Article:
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Don't get me wrong: I like Legend of Korra, but....

First, I need to point to this, which nails many of the problems I saw. But here are the things that stood out most for me:

1) Iroh shows up with a fleet--which apparently was a one-man fleet, because after he's saved by Korra--where are all his men? Dead? Every last one? Then shouldn't we get even a slight pause to--I don't know--acknowledge the loss of, possibly, hundreds of men and women?

And if they're not dead, where the hell are they? Are Korra's writers incapable of writing stories that involve more than seven or eight people?

2) Could the Korra/Mako relationship feel more forced than it is? Granted, I was never entirely convinced by Aang/Katara, but that at least had substance to it. Korra/Mako has been railroaded from the start. And worse, it's simply not interesting.

More to the point, it's been done. We've had love triangles in the Avatar universe before--plenty of them. Are Korra's writers incapable of coming up with a different approach to romance?

Also, what exactly was wrong with Mako/Asami? Does it demean the Avatar somehow if another woman is allowed to be the object of desire of the male lead? Is a female Avatar only legitimate insofar as she's desired by the alpha male? Is she not really a credible Avatar otherwise?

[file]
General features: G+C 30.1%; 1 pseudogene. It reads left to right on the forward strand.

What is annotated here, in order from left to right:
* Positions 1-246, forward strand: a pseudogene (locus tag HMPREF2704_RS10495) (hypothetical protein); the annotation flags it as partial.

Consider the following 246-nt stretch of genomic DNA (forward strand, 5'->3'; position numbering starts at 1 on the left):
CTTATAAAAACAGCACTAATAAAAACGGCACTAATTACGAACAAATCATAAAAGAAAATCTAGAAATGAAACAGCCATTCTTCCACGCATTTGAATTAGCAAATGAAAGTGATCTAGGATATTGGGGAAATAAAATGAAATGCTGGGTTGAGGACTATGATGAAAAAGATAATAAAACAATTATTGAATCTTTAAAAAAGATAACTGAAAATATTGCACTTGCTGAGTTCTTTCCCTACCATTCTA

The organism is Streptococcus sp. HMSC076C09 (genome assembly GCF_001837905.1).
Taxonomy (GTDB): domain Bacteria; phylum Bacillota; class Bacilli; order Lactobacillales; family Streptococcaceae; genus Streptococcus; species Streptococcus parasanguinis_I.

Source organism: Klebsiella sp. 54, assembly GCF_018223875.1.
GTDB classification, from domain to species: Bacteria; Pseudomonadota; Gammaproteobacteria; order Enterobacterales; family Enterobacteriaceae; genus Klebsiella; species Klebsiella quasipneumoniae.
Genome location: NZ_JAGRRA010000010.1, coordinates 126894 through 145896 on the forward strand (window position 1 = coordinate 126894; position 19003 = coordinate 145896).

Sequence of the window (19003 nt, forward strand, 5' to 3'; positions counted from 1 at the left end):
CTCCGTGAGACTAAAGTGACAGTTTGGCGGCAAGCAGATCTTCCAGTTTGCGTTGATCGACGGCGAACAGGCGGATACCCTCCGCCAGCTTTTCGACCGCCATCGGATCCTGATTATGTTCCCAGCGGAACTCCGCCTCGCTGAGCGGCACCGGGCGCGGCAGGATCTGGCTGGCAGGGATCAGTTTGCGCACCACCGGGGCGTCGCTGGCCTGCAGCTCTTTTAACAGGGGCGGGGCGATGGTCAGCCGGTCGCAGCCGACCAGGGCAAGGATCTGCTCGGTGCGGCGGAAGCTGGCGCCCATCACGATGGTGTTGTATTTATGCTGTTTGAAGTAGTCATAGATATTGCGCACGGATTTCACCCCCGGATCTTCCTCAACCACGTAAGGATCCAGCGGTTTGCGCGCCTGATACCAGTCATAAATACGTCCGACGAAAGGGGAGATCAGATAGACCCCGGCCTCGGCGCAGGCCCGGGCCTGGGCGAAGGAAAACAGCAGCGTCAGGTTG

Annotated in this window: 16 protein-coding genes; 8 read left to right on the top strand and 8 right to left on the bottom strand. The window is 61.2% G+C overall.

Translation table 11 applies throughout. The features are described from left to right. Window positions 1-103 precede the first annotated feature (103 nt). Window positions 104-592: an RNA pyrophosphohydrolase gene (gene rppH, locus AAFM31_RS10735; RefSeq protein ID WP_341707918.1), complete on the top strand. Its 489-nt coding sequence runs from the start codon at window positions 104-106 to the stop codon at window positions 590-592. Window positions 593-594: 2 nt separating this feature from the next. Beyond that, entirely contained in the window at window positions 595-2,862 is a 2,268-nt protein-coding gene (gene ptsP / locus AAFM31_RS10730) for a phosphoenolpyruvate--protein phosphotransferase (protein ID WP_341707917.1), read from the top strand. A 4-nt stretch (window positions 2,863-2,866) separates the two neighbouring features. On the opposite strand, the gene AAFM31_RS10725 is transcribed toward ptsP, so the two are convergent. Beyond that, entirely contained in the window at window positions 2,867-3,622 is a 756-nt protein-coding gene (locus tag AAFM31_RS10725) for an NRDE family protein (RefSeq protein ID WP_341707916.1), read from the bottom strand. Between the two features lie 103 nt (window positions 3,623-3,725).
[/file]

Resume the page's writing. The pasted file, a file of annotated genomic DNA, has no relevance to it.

3) Given how few characters there are in Korra, the way Asami has been largely ignored is lamentable. She was brought in just long enough to have the start of a relationship with Mako and be a hook into the conflict with her father, Hiroshi. And then she is immediately set to the side. She's barely a presence except when it's necessary to highlight Hiroshi (or to moon after Mako), and even then, her struggle with Hiroshi happens--most egregiously in "Endgame"--with no support whatsoever from Korra or the rest of the team.

Granted, Korra has an understandable obsession with Amon which blinds her to other concerns, but that's no excuse for the rest of the team. Mako, in particular, comes off as quite the douchebag in this respect, but it's the writers who are at fault here. Is Asami part of the team or not? Considering how Hiroshi's inventions wiped out Iroh's fleet and have stymied Team Avatar at every turn, how is it possible that stopping him has been ignored and left to Asami as an afterthought?

Are these really the writers who gave us the first series?

Add to that the fact that Asami is the only major non-bending character. Her being sidelined like that is--well, actually it goes along with the most troubling aspect of the entire season:

4) Is anyone else more than a little bothered by the entire Equalist/Bender debate? Or rather the lack of a debate? Why have we had no serious discussions about the claim that benders are a privileged class in Republic City? Benders dominate the council. The police force is staffed by benders. Criminal gangs use bending against non-bending citizens.